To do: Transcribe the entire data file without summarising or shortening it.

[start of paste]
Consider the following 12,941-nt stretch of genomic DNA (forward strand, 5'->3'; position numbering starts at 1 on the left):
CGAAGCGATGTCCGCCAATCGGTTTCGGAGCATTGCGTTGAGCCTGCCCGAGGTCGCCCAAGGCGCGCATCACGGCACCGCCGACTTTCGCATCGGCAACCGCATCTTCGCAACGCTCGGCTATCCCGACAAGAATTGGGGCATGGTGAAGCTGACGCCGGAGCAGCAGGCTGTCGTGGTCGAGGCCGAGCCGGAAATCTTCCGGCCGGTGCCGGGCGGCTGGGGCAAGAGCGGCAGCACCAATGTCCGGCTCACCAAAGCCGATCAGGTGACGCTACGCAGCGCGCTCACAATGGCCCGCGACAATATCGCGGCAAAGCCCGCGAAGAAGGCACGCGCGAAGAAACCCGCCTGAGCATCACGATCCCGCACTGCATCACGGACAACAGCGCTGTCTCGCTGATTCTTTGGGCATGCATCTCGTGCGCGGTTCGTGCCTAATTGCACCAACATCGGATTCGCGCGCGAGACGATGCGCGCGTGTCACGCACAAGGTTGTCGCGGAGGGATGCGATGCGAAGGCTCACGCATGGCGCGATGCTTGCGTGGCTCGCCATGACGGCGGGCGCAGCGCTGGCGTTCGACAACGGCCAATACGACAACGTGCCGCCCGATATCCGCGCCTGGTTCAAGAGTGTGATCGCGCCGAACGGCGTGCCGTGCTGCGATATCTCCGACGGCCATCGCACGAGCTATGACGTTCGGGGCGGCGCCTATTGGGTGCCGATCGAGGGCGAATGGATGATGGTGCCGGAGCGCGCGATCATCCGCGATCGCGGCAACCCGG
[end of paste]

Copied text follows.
Consider the following 12,941-nt stretch of genomic DNA (forward strand, 5'->3'; position numbering starts at 1 on the left):
CGAAGCGATGTCCGCCAATCGGTTTCGGAGCATTGCGTTGAGCCTGCCCGAGGTCGCCCAAGGCGCGCATCACGGCACCGCCGACTTTCGCATCGGCAACCGCATCTTCGCAACGCTCGGCTATCCCGACAAGAATTGGGGCATGGTGAAGCTGACGCCGGAGCAGCAGGCTGTCGTGGTCGAGGCCGAGCCGGAAATCTTCCGGCCGGTGCCGGGCGGCTGGGGCAAGAGCGGCAGCACCAATGTCCGGCTCACCAAAGCCGATCAGGTGACGCTACGCAGCGCGCTCACAATGGCCCGCGACAATATCGCGGCAAAGCCCGCGAAGAAGGCACGCGCGAAGAAACCCGCCTGAGCATCACGATCCCGCACTGCATCACGGACAACAGCGCTGTCTCGCTGATTCTTTGGGCATGCATCTCGTGCGCGGTTCGTGCCTAATTGCACCAACATCGGATTCGCGCGCGAGACGATGCGCGCGTGTCACGCACAAGGTTGTCGCGGAGGGATGCGATGCGAAGGCTCACGCATGGCGCGATGCTTGCGTGGCTCGCCATGACGGCGGGCGCAGCGCTGGCGTTCGACAACGGCCAATACGACAACGTGCCGCCCGATATCCGCGCCTGGTTCAAGAGTGTGATCGCGCCGAACGGCGTGCCGTGCTGCGATATCTCCGACGGCCATCGCACGAGCTATGACGTTCGGGGCGGCGCCTATTGGGTGCCGATCGAGGGCGAATGGATGATGGTGCCGGAGCGCGCGATCATCCGCGATCGCGGCAACCCGG